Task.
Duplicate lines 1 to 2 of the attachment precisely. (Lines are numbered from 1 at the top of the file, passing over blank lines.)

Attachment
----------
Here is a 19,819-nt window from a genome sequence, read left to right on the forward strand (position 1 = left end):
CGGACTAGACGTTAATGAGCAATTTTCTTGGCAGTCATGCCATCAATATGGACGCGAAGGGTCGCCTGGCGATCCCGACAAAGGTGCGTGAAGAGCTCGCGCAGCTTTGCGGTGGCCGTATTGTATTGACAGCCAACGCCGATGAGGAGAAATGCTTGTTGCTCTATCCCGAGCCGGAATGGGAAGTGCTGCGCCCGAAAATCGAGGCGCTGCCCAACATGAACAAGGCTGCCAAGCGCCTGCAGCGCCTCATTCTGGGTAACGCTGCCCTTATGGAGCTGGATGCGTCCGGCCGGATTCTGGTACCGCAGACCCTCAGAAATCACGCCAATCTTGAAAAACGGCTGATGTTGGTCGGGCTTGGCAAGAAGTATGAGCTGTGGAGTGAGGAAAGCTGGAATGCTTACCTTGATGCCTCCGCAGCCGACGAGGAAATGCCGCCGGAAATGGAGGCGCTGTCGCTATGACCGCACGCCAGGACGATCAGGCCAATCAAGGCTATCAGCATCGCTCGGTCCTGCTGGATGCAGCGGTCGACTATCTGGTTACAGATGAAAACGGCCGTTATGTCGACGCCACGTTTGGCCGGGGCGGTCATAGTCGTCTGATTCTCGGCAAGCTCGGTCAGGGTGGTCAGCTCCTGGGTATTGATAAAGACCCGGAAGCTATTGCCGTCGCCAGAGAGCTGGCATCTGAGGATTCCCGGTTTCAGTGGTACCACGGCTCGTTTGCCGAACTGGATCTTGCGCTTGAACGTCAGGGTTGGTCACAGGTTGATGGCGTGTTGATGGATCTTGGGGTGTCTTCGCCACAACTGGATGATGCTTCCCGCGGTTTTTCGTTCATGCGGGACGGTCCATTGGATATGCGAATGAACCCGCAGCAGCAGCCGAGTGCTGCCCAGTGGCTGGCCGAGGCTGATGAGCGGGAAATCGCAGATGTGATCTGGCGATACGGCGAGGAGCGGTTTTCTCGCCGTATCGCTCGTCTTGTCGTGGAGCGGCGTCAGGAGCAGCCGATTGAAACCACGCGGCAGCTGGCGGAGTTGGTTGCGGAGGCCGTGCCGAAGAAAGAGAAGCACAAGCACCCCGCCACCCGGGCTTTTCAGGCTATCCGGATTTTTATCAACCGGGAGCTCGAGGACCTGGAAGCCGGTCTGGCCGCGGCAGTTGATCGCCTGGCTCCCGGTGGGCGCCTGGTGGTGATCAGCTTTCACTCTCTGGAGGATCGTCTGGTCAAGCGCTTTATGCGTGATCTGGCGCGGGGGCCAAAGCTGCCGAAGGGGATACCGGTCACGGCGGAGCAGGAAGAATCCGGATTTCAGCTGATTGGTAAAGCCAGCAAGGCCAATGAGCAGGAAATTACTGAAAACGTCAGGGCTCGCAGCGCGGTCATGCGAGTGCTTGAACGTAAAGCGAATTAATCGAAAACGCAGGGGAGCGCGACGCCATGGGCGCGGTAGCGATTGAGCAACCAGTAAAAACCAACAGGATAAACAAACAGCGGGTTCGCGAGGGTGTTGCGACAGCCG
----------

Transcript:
Here is a 19,819-nt window from a genome sequence, read left to right on the forward strand (position 1 = left end):
CGGACTAGACGTTAATGAGCAATTTTCTTGGCAGTCATGCCATCAATATGGACGCGAAGGGTCGCCTGGCGATCCCGACAAAGGTGCGTGAAGAGCTCGCGCAGCTTTGCGGTGGCCGTATTGTATTGACAGCCAACGCCGATGAGGAGAAATGCTTGTTGCTCTATCCCGAGCCGGAATGGGAAGTGCTGCGCCCGAAAATCGAGGCGCTGCCCAACATGAACAAGGCTGCCAAGCGCCTGCAGCGCCTCATTCTGGGTAACGCTGCCCTTATGGAGCTGGATGCGTCCGGCCGGATTCTGGTACCGCAGACCCTCAGAAATCACGCCAATCTTGAAAAACGGCTGATGTTGGTCGGGCTTGGCAAGAAGTATGAGCTGTGGAGTGAGGAAAGCTGGAATGCTTACCTTGATGCCTCCGCAGCCGACGAGGAAATGCCGCCGGAAATGGAGGCGCTGTCGCTATGACCGCACGCCAGGACGATCAGGCCAATCAAGGCTATCAGCATCGCTCGGTCCTGCTGGATGCAGCGGTCGACTATCTGGTTACAGATGAAAACGGCCGTTATGTCGACGCCACGTTTGGCCGGGGCGGTCATAGTCGTCTGATTCTCGGCAAGCTCGGTCAGGGTGGTCAGCTCCTGGGTATTGATAAAGACCCGGAAGCTATTGCCGTCGCCAGAGAGCTGGCATCTGAGGATTCCCGGTTTCAGTGGTACCACGGCTCGTTTGCCGAACTGGATCTTGCGCTTGAACGTCAGGGTTGGTCACAGGTTGATGGCGTGTTGATGGATCTTGGGGTGTCTTCGCCACAACTGGATGATGCTTCCCGCGGTTTTTCGTTCATGCGGGACGGTCCATTGGATATGCGAATGAACCCGCAGCAGCAGCCGAGTGCTGCCCAGTGGCTGGCCGAGGCTGATGAGCGGGAAATCGCAGATGTGATCTGGCGATACGGCGAGGAGCGGTTTTCTCGCCGTATCGCTCGTCTTGTCGTGGAGCGGCGTCAGGAGCAGCCGATTGAAACCACGCGGCAGCTGGCGGAGTTGGTTGCGGAGGCCGTGCCGAAGAAAGAGAAGCACAAGCACCCCGCCACCCGGGCTTTTCAGGCTATCCGGATTTTTATCAACCGGGAGCTCGAGGACCTGGAAGCCGGTCTGGCCGCGGCAGTTGATCGCCTGGCTCCCGGTGGGCGCCTGGTGGTGATCAGCTTTCACTCTCTGGAGGATCGTCTGGTCAAGCGCTTTATGCGTGATCTGGCGCGGGGGCCAAAGCTGCCGAAGGGGATACCGGTCACGGCGGAGCAGGAAGAATCCGGATTTCAGCTGATTGGTAAAGCCAGCAAGGCCAATGAGCAGGAAATTACTGAAAACGTCAGGGCTCGCAGCGCGGTCATGCGAGTGCTTGAACGTAAAGCGAATTAATCGAAAACGCAGGGGAGCGCGACGCCATGGGCGCGGTAGCGATTGAGCAACCAGTAAAAACCAACAGGATAAACAAACAGCGGGTTCGCGAGGGTGTTGCGACAGCCG